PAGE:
Asian equities traded in mixed, by definition, fashion overnight: 8 of the markets we track closed higher, 8 lower. European markets this morning, however, possess no such ambiguity; 18 of the 19 bourses we follow are solidly in the green as I type. US equities are once again starting the day in let's call it confused fashion; Dow up 296 points (+1.07%), S&P 500 up .21%, Nasdaq down -.80%, Russell 2000 up .94%.
The VIX (SP500 volatility) is down 0.95% to 21.92, VXN (Nasdaq vol), reflecting said "confusion", is up 2.51% to 30.61.
Oil futures are up 1.96%, Gold's getting utterly crushed, down $78 (-3.81%), silver is as well, -6.75%, copper's flat, while the ag complex is split roughly down the middle.
The 10-yr treasury is taking a beating (yield up) while the US dollar index is trading lower by 0.26%.
Now wait, the dollar's down, gold (not to mention commodities across the board) is getting hammered! I thought gold and the dollar are negatively correlated???
Well, historically they are, but not always, certainly not everyday, and certainly not necessarily in a market where assets are trading on anything fundamental reality.
Our core portfolio, with nearly a fourth of its exposure in commodities, is feeling a bit of pain (albeit mild) this morning as well; -0.29% as I type.
Much has been written the past few days about the apparent "rotation" occurring within the US market, as the monsters (Amazon, Apple [down 1.42% and 1.46% this morning], etc. ) that dominate the Nasdaq Comp Index appear to be rolling over, while the less-loved of late stocks swim higher. The overwhelming couching of this development has been bullish, as it denotes much healthier breadth than we've been reporting on herein.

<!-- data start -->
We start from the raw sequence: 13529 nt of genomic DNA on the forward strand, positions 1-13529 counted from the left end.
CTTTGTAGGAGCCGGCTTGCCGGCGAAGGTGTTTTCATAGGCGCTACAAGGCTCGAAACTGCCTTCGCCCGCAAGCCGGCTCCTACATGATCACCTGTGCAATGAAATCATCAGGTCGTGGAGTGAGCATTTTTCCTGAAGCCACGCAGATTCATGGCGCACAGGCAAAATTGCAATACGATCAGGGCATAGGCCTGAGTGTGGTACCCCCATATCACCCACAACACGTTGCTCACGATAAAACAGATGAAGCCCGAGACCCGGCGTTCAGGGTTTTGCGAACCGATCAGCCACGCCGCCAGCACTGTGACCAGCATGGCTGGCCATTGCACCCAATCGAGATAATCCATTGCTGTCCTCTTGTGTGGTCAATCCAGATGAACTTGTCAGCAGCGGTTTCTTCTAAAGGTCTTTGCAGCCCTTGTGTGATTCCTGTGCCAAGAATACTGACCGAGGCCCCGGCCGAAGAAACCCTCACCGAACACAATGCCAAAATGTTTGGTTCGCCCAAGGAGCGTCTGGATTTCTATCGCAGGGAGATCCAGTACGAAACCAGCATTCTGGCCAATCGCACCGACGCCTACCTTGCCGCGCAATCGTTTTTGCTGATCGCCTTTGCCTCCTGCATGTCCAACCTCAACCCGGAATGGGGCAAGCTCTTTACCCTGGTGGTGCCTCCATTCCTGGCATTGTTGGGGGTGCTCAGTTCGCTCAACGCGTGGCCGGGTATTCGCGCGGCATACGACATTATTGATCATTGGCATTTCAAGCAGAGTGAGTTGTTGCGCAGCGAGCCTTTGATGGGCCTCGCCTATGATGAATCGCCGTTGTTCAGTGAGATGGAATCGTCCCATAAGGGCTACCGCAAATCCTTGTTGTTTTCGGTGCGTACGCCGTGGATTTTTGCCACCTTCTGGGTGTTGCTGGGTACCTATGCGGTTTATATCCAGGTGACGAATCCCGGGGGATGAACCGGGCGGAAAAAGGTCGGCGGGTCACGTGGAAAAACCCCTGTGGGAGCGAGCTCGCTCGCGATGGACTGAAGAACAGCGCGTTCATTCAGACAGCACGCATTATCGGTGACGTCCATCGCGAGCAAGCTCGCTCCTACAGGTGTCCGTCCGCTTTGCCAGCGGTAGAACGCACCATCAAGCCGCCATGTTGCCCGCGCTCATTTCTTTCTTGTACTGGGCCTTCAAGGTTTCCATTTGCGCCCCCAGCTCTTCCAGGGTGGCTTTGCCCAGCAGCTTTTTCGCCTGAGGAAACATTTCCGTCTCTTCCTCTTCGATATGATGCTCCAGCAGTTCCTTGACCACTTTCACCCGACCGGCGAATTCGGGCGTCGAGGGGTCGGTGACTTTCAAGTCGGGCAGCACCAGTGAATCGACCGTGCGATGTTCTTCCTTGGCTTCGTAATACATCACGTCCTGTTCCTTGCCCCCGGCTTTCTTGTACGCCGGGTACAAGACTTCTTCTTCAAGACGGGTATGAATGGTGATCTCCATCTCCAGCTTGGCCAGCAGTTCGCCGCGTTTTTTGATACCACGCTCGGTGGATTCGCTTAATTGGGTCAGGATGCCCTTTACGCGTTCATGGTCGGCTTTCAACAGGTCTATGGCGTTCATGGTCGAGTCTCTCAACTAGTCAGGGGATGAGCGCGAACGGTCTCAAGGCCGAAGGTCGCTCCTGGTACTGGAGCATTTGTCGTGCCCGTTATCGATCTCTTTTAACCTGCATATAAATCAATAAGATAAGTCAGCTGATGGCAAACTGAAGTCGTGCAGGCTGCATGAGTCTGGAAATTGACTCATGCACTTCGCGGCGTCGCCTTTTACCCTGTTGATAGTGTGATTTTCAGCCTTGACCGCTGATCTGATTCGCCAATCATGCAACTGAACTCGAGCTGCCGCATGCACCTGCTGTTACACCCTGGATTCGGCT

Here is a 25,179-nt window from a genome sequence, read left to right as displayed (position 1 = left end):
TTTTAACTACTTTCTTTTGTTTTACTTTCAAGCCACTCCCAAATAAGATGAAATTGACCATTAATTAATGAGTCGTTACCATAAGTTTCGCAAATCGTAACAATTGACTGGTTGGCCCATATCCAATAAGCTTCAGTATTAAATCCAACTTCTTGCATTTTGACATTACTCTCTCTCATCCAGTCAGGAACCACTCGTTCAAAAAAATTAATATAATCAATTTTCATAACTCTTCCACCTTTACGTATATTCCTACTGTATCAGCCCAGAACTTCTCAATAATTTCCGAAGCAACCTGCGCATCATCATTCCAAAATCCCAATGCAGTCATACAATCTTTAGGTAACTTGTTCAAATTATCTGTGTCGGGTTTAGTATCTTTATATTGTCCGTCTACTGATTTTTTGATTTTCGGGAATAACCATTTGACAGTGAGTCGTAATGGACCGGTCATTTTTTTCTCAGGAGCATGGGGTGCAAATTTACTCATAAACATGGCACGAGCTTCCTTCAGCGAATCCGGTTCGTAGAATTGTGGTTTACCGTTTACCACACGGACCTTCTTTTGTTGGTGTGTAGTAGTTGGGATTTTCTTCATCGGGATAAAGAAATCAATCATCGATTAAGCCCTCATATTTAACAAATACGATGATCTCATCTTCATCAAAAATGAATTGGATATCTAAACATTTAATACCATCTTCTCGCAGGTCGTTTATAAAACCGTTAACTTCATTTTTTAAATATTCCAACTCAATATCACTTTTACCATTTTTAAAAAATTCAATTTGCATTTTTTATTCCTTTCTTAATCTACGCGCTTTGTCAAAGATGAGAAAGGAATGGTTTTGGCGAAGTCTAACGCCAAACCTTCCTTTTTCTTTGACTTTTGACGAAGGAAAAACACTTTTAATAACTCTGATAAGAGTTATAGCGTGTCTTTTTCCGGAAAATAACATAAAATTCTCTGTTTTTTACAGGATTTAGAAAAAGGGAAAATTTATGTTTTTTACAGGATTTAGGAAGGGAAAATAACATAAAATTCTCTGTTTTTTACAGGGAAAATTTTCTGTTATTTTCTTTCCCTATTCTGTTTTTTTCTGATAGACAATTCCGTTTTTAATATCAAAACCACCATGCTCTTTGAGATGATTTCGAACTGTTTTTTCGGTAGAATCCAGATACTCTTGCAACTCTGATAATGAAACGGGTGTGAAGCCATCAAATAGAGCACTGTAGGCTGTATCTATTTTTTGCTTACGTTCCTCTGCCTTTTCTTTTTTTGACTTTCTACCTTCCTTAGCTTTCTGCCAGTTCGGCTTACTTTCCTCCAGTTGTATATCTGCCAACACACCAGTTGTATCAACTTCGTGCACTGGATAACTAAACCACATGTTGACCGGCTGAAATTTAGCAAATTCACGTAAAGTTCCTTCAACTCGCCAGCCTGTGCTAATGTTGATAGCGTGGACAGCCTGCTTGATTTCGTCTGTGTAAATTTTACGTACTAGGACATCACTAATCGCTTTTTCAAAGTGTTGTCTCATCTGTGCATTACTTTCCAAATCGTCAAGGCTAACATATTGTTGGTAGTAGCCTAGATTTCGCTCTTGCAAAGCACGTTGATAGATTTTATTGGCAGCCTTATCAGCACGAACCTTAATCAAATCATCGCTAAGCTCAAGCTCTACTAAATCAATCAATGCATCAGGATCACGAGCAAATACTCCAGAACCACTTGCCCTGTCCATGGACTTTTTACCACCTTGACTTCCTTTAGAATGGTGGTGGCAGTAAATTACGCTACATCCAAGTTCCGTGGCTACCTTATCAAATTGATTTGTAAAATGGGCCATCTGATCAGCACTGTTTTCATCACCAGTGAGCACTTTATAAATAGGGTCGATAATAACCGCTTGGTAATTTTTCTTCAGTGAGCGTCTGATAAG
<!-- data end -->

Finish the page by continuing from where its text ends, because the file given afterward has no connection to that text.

Well, while I'm sympathetic to that prevailing bullish narrative, considering the present state of macro conditions, I'm a bit skeptical. I'm wondering if it's not more akin to the toppy action that has characterized the end of bull markets, and bear market rallies, past. Time will tell...
Here's Edwin LeFevre quoting Jesse Livermore in the utterly priceless classic Reminiscences of a Stock Operator:
Emphasis mine (the bolded sentence should sound very familiar to clients)...
"And there is another thing to remember, and that is that a market does not culminate in one grand blaze of glory. Neither does it end with a sudden reversal of form. A market can and does often cease to be a bull market long before prices generally begin to break. My long expected warning came to me when I noticed that, one after another, those stocks which had been the leaders of the market reacted several points from the top and—for the first time in many months—did not come back. Their race evidently was run, and that clearly necessitated a change in my trading tactics."
"As I said before, I noticed that stocks which had been the leaders of the wonderful advance had ceased to advance. They dropped six or seven points and stayed there. At the same time the rest of the market kept on advancing under new standard bearers."Stay tuned... and, yes, stay hedged....
"The end of the bull market had not come, though it was within hailing distance."
Have a great day!